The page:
Even before my injury, I knew I was not strong enough for Mount Everest. Now, freshly recovered, I was at best a “normal” person, not even strong enough to climb other smaller objectives that I have done in the past. I had no idea how I was going to climb Everest.

Frankly, I didn’t even think it’s realistic to climb Mount Everest next spring. But I didn’t want to give up so easily.

The best decision I made was to call David Memont of Strength Discovery, the best fitness coach I know. Without hesitation, David said, “I can train you. I’m confident that you can be ready for Everest next spring!”

That’s all I needed to hear to start!

David understood how to train strength, power, speed, agility I needed for climbing. And I thought that’s the value of a good coach.

I was wrong.

Sometimes we get excited about our goals, but we are not really that excited about ourselves. We are not sure if we can do it. We don’t really believe in ourselves. A coach is someone who believes in you, sometimes more than you do. A coach is someone who holds your vision for you when you forget about it.

The hardest part of the training is not about how to run, how to lift weights, but about how to keep going with the best effort consistently even if you think the chance for success is so low. It’s about training even when it’s dark, cold and stormy outside; it’s about staying focused and executing the training plan accurately even when you’re exhausted or when life throws you a curveball.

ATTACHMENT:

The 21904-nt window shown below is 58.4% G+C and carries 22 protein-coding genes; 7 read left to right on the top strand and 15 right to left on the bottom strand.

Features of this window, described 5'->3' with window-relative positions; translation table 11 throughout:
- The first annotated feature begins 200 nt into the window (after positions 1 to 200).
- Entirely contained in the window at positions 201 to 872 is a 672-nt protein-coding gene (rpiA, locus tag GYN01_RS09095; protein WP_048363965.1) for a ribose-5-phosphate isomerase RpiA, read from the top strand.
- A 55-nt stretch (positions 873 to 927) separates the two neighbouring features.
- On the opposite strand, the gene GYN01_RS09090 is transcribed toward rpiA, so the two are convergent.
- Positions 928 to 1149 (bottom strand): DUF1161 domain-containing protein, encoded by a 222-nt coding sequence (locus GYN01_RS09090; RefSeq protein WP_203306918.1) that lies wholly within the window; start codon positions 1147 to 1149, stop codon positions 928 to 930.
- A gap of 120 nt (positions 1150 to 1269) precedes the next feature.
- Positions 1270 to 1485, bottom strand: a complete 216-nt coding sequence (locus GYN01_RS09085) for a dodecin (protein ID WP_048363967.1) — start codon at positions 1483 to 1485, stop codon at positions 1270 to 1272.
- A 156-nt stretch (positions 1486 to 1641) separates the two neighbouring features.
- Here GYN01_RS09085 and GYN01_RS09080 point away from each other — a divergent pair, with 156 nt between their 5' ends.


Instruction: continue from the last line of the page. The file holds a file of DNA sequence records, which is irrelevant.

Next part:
As David said to me, the weakest part of an athlete is not the physical ability, but the mental strength. I didn’t understand that until I summited Mount Everest the following spring. I was the smallest, weakest, slowest and the least experienced one on my team of 25. I watched 9 of my teammates give up halfway through the expedition, not one of them stopping due to sickness or injury. I realized physical condition is not the deciding factor on this mountain.

A coach is the partner who will get you through the hardest part on your journey; someone who believes in you more than you believe in yourself and empowers you to bring out talent and strength you didn’t know you had.

How does this relate to you?

You are already successful, and you feel you are on track towards your goal. Everything seems in your control. Why do you bother to need a coach?

If the path seems so smooth, that means you have a lot of unleashed potential! You need someone to show you how you can be your best version of yourself, like David did for me. That’s what I want to do for you.